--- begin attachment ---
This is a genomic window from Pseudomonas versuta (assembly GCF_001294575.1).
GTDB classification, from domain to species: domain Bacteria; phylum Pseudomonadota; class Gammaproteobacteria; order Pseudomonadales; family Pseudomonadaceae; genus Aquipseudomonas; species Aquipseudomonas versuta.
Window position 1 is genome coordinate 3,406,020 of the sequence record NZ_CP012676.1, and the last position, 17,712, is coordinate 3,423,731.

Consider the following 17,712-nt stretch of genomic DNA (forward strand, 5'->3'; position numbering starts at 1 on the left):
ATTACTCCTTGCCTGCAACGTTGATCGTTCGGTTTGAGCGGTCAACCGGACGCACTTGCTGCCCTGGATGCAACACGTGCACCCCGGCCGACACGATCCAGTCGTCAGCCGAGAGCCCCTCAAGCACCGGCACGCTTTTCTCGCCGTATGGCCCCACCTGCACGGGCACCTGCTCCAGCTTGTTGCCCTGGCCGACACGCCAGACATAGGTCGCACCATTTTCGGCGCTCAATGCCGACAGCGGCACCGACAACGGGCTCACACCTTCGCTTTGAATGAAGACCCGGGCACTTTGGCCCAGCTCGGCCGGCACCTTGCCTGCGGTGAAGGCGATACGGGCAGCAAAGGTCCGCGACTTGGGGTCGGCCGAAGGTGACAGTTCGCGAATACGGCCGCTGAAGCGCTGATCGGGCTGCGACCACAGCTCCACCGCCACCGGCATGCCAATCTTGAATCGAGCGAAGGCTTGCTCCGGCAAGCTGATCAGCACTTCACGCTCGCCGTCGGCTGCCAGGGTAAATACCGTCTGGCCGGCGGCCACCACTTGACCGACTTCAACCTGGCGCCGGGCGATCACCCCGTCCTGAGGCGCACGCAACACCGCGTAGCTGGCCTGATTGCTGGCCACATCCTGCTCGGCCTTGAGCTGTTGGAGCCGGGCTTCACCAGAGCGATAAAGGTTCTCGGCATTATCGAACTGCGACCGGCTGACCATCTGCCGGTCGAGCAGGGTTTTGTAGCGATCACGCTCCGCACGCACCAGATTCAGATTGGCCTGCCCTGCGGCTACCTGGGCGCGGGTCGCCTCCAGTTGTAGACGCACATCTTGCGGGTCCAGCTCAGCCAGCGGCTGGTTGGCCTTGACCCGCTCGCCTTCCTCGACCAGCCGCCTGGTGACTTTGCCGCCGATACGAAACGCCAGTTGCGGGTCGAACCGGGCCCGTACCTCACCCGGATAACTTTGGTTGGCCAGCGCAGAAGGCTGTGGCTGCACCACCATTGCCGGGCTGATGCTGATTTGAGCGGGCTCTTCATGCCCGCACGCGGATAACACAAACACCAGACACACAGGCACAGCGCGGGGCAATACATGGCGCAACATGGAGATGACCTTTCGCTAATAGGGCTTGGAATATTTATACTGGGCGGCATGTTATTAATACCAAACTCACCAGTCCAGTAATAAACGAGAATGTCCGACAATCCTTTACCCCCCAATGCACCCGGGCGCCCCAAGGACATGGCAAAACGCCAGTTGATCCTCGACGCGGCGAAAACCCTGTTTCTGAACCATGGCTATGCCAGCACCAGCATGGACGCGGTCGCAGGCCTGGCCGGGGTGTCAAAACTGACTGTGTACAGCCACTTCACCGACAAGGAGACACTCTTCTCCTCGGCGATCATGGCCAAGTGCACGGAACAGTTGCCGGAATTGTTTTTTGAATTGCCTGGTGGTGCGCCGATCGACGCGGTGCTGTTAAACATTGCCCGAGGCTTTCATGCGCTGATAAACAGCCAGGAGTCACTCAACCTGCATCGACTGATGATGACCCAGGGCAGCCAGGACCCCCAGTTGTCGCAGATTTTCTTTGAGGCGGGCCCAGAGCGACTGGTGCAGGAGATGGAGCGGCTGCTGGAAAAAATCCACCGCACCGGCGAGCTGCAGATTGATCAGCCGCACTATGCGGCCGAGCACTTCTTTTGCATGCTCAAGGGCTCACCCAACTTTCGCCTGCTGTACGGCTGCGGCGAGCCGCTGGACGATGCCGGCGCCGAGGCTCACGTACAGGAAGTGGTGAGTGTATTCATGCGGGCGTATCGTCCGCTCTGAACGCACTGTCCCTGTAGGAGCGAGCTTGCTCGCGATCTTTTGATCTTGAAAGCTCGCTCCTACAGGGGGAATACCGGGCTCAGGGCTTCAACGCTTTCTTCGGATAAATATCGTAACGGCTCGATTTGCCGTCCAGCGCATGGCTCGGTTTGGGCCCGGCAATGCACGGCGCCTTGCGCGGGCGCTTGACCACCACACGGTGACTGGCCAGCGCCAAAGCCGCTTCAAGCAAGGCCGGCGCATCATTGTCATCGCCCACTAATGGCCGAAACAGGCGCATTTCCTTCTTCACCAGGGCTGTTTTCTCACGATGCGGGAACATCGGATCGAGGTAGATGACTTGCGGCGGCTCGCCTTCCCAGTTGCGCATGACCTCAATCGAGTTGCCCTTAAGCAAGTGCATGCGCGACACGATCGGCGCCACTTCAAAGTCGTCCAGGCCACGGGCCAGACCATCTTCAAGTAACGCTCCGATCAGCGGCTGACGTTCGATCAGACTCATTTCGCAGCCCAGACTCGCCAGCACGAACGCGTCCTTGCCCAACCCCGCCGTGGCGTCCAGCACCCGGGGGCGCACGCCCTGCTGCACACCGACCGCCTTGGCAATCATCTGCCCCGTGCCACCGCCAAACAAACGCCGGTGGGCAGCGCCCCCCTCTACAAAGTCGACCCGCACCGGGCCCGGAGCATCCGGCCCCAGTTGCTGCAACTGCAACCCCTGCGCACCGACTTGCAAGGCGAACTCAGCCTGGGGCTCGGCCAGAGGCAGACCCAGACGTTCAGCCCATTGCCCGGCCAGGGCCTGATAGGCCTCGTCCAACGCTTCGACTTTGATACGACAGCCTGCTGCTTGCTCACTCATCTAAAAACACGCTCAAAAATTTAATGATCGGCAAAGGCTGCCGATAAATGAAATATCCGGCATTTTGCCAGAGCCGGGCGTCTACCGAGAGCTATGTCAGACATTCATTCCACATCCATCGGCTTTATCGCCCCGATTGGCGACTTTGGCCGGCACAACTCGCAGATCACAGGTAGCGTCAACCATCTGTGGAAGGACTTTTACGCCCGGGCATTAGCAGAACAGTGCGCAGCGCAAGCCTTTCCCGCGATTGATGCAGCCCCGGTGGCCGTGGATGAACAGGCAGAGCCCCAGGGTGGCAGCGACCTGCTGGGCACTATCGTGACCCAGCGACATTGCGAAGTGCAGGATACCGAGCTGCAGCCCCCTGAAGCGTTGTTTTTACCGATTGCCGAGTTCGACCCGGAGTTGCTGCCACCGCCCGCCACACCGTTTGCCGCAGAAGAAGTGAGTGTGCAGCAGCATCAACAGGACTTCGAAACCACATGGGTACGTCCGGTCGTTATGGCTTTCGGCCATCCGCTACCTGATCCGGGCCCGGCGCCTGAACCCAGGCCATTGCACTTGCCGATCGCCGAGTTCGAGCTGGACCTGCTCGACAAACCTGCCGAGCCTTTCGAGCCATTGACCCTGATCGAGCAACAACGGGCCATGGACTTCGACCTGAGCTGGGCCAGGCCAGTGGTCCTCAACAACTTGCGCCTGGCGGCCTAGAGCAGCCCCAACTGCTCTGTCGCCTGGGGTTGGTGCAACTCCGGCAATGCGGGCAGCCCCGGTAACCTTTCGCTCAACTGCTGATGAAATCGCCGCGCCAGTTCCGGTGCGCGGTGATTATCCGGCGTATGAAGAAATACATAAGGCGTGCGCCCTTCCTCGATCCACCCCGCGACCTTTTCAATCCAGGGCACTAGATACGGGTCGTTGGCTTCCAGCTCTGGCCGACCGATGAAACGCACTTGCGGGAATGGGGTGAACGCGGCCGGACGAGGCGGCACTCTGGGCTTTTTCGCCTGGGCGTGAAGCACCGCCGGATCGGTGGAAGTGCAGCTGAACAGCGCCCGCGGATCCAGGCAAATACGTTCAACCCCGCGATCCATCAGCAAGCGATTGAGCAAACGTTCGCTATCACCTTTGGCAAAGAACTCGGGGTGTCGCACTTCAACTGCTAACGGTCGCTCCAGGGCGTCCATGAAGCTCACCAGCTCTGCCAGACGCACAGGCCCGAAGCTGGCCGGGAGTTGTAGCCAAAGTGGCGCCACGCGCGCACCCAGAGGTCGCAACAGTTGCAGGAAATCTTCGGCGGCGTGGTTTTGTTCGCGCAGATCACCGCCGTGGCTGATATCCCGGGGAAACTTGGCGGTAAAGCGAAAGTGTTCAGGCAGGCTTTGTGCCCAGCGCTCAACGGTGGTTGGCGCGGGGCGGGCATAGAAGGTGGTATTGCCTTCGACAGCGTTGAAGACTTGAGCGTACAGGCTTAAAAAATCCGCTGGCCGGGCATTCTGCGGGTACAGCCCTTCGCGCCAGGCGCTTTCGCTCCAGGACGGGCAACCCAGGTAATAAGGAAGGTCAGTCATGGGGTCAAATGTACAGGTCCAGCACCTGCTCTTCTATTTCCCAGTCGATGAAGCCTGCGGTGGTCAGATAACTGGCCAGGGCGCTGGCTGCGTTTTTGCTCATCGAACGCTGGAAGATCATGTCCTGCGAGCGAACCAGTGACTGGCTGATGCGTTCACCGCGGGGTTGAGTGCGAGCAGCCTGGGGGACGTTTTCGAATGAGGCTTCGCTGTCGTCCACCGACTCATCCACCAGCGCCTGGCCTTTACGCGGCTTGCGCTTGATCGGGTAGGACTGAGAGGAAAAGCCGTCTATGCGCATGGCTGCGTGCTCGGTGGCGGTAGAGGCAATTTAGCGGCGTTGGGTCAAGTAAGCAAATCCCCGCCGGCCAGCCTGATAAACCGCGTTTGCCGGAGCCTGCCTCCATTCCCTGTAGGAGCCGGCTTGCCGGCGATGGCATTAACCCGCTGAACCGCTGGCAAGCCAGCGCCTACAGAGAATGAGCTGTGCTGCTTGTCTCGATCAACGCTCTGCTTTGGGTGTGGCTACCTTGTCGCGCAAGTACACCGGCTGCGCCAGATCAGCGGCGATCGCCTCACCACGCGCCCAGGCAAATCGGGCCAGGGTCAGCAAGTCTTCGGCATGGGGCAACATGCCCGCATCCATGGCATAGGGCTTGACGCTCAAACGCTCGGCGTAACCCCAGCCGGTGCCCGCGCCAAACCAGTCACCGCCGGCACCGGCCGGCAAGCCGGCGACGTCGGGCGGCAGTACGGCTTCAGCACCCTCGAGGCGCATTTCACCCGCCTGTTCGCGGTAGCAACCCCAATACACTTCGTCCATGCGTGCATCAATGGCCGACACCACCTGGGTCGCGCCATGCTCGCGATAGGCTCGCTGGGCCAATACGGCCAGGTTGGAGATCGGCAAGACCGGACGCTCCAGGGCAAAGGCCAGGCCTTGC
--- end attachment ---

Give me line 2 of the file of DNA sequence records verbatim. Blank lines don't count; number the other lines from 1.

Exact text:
GTDB classification, from domain to species: domain Bacteria; phylum Pseudomonadota; class Gammaproteobacteria; order Pseudomonadales; family Pseudomonadaceae; genus Aquipseudomonas; species Aquipseudomonas versuta.